Money, death, taxes and the ones that got away
From the 4-16-00 Daily Sparks
A few years ago, a major New York City museum placed a satellite facility inside a major mall.
The New York Times dutifully asked the curator why such a prestigious institution would do such a thing. The gentleman replied that the museum had to go where the people are.
"In the United States, shopping is the principal cultural activity," he snorted.
Many new enterprises proceed from a fresh combination or variation of the tried and proven.
Decades ago, a good man owed me a good chunk of change. I went to his house one day to pick up a small payment. I had a very full schedule on a very hot afternoon.
My frame of mind blinded me to what was perhaps the greatest opportunity of my life. I walked into his sparsely furnished living room to see long strips of teletype paper laid out wall to wall on the hardwood floor.
In a corner, a noisy wire service teletype machine busily downloaded onto the floor. Reading any part of the printout revealed lines of different lengths comprised of only x's and o's.
My client became very excited as he placed the last sheet.
"Step back toward the door and look at the whole floor," he instructed.
When I did so, the strips of teletype paper ceased being graphic nonsense and turned into a portrait of a quite pretty and quite naked girl.
This gentleman was not a very good businessman, but he was an excellent engineer. He had turned a photo into an analogue program and printed a huge picture using a newsroom teletype machine.
Actually, it was not an original idea. Such stunts had been around for awhile.
I didn't have time for small talk. I accepted his check and went on my way. I never did collect most of my money, but I did learn a valuable lesson: Always take the time to see what you're really looking at.
On an uptight afternoon in 1977, I had been in the same room with a working model of a rudimentary personal computer.
Perhaps, had I taken time to learn more about how he got that teletype machine to print that portrait, I could have turned a debt into an investment in a fledgling computer company.
My friend the engineer had produced the picture as a lark, probably to take his mind off his own problems. I didn't open my own mind to notice what I saw.
Combine a marketer who recognizes the potential of an application and a constructor who can build the apparatus and you've created entrepreneurial critical mass.
This technician had taken commonplace items - paper, ink, a mechanized typewriter capable of sending and receiving over telephone lines - and created original art and original science.
Alas, producer and promoter failed to communicate. Many businesses have wilted when manufacturing and sales didn't talk to each other. This one died aborning.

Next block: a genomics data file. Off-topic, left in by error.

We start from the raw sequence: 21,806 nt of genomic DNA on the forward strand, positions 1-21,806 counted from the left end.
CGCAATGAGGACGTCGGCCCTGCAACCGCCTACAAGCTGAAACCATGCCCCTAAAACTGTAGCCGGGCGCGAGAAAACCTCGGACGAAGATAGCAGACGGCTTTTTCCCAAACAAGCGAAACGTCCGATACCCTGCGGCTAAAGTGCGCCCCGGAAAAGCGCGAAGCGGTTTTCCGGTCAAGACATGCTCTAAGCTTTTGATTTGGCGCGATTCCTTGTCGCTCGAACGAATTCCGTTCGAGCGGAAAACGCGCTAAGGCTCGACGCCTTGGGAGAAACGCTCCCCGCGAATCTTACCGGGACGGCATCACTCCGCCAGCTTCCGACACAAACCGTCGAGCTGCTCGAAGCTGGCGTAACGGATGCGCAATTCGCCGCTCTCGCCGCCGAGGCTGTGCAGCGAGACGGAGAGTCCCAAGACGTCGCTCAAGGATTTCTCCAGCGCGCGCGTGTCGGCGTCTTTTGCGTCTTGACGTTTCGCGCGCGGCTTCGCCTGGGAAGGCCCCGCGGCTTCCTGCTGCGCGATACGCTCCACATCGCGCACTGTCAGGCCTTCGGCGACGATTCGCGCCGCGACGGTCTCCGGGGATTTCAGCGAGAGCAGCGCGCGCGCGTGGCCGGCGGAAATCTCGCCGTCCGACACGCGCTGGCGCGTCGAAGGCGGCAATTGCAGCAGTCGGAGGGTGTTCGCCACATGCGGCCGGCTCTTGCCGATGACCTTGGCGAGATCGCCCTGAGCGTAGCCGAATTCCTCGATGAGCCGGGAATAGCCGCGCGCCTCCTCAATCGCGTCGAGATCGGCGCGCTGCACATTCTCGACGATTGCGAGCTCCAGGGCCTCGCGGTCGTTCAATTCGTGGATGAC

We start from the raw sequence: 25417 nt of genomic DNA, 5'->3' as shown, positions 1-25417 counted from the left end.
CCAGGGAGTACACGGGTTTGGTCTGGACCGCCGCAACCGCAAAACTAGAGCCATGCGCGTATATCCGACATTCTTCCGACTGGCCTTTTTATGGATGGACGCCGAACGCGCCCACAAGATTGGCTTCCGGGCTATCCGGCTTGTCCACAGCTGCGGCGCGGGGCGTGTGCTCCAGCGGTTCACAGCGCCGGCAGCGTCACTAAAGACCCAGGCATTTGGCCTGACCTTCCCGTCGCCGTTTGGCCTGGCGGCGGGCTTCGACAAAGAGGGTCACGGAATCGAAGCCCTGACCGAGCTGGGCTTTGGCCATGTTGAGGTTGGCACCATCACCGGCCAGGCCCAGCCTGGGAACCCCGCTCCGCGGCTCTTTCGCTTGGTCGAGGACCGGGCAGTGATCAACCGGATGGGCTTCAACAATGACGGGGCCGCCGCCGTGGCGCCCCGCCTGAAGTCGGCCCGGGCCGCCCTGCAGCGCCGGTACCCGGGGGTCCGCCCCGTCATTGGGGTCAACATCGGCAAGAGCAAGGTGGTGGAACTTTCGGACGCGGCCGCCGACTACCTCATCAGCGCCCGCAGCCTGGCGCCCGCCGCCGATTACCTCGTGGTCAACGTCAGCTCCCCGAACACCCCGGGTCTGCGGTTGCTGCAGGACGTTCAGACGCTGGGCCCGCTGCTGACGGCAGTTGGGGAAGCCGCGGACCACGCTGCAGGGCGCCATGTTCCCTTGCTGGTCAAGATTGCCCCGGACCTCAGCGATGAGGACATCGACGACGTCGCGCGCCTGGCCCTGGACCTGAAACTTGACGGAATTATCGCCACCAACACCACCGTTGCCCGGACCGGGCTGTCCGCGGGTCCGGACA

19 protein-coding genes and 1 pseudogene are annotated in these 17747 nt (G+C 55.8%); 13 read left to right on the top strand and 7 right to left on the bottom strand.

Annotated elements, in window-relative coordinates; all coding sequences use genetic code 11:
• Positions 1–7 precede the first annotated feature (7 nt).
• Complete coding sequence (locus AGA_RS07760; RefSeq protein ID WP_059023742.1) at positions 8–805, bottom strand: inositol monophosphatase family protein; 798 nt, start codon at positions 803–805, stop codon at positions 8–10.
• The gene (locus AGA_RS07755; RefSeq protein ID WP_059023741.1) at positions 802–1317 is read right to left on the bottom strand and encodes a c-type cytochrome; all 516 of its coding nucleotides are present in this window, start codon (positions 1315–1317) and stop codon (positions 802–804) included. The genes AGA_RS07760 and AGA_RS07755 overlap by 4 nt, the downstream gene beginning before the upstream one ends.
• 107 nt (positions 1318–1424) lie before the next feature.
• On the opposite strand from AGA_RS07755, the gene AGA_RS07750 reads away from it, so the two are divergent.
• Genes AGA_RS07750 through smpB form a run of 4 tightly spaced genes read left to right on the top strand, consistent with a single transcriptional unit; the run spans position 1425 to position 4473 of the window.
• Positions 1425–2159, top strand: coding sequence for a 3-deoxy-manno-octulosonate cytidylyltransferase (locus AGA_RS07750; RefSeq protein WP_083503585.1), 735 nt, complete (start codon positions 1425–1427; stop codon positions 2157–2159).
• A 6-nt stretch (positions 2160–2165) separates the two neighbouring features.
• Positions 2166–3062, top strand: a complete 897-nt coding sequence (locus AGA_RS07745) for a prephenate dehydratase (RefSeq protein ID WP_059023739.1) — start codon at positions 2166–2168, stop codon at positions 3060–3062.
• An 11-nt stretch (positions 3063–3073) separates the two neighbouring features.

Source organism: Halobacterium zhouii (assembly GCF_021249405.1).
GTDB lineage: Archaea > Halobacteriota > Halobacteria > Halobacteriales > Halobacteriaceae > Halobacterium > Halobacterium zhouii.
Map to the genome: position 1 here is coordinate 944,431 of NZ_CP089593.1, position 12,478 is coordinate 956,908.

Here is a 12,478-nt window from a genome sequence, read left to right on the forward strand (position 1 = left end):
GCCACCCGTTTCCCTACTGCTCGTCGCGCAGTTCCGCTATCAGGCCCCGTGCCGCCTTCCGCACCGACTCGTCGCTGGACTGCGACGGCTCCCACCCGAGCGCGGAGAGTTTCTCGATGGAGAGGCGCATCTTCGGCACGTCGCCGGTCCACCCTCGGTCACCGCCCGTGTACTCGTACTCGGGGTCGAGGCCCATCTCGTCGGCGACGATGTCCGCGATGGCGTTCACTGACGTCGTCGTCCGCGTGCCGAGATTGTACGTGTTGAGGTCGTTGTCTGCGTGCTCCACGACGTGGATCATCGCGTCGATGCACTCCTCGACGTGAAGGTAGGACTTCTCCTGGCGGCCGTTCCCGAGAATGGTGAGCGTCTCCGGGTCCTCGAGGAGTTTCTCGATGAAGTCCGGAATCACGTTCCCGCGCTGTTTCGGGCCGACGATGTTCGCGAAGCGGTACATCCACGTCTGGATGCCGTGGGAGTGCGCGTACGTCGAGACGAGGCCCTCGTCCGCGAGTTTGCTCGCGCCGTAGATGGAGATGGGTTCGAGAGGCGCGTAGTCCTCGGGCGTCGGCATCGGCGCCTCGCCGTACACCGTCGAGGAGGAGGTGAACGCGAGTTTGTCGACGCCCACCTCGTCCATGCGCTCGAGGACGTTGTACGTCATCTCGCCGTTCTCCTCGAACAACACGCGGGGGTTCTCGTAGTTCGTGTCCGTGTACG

I was reminded of all this when I saw a story from Las Vegas about someone who combined the mundane and made a killing.
Kevin Jordan was an IRS agent who went into business as a tax preparer. He certainly had the qualifications, but needed a gimmick.
Many casinos offer incentives to workers for cashing their paychecks. The clubs know that some will start with the lucky buck and free drink and end up blowing the rent and grocery money.
Jordan told the Las Vegas Sun that, to many Las Vegans, a casino is their center of social activity.
"It's a place where people go very devotedly," he stated, sounding very much like a New York museum curator.
"People that go to these casinos are very regular. In Phoenix, it worked in places like grocery stores. In a casino, it brought in new clients," he added.
Sun reporter David Strow wrote that "Jordan electronically files the return. Within two weeks, the IRS wires the refund into a Bank One account established for the customer. The check is then sent to the casino, where the customer can pick it up from Jordan employees and cash it at the cage, less return preparation fees.
"The advantage, Jordan said, is that customers can get their checks cashed by casinos without paying a check-cashing fee.
"'The biggest (number of users) don't have checking accounts, so it's very convenient to have it done here,'" said gambling executive Brad Feitush.
Jordan has expanded his service to four neighborhood casinos. He has successfully enterprised a new way to exploit human weakness.
Another brilliant synergy which once came my way seems benign by comparison.
Back in the 1970s, a realtor presented me with an idea for a surefire business combination, a new company which would provide three services: senior citizen housing, funerals and cemetary plots.
I found it both chilling and cynical. Others thought it sensational. A few years ago, I heard of a startup company offering exactly that.
If you must send a check to Uncle Sam tomorrow, go down to your friendly local wine merchant afterward and buy three good bottles. Spend the rest of the day staring at them, assessing the finer points of the packaging, labeling, and glass design.
Try to get a whiff of all the marketing considerations which went into providing the final product.
Then start thinking about how to repackage various old wines in new bottles. You might end up with good reason to pop a cork in celebration this time next year.
Good drinking, and good thinking.
Be well. Raise hell.
© Andrew Barbano
Andrew Barbano is an occasionally observant marketing man. He is a member of Communications Workers of America Local 9413 and editor of U-News, where the past four years of columns may be accessed. Barbwire by Barbano has originated in the Daily Sparks Tribune since 1988 where an earlier version of this column appeared on 4/16/00.
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